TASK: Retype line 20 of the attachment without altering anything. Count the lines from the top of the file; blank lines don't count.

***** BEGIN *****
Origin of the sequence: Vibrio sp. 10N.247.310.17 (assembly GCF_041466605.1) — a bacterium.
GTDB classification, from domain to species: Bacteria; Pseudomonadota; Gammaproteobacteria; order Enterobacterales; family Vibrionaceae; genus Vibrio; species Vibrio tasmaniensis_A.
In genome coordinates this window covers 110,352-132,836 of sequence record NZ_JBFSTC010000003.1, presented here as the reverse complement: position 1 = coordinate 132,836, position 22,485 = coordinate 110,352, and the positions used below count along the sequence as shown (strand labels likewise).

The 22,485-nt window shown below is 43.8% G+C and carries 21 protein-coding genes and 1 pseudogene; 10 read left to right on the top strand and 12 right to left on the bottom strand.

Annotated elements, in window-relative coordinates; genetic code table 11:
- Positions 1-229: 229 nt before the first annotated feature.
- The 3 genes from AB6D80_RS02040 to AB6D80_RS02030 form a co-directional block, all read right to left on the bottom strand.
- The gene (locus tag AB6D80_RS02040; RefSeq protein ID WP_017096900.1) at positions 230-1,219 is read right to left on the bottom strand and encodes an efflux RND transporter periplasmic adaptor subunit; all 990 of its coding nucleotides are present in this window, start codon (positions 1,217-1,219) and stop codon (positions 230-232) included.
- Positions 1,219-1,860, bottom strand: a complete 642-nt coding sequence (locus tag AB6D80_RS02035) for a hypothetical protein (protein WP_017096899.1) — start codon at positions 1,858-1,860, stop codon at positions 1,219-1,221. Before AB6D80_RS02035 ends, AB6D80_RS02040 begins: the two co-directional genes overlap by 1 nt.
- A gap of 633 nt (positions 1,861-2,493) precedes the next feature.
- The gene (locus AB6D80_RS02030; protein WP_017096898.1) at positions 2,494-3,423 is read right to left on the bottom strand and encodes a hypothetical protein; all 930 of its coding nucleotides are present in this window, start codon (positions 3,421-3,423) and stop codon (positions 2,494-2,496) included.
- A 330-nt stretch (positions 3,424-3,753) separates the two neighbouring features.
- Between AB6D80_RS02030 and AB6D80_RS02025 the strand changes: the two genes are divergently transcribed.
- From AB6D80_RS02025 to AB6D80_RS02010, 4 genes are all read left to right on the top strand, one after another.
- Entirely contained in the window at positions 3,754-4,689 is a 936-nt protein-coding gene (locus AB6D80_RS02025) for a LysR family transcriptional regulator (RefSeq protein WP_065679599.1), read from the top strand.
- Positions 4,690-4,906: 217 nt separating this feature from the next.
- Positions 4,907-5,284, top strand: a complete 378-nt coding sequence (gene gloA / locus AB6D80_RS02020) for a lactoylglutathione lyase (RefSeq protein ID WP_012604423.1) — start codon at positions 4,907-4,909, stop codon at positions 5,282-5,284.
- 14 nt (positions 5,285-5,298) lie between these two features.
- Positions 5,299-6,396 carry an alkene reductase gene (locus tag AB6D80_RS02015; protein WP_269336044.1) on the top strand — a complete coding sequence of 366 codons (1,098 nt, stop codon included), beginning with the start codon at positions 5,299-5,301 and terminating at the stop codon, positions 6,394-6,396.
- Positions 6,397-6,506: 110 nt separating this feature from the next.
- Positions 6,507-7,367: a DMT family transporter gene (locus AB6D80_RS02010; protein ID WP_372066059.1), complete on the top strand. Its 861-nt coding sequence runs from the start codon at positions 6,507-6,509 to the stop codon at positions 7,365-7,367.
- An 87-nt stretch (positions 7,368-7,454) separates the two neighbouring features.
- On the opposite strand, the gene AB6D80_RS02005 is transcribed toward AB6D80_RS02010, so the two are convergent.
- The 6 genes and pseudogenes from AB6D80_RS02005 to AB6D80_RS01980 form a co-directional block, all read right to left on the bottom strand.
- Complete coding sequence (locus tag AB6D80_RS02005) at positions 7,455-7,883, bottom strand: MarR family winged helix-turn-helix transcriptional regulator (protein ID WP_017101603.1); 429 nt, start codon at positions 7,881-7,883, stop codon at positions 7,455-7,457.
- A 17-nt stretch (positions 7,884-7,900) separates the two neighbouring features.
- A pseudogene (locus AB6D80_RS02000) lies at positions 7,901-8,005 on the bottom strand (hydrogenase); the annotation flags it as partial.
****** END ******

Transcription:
- Positions 6,397-6,506: 110 nt separating this feature from the next.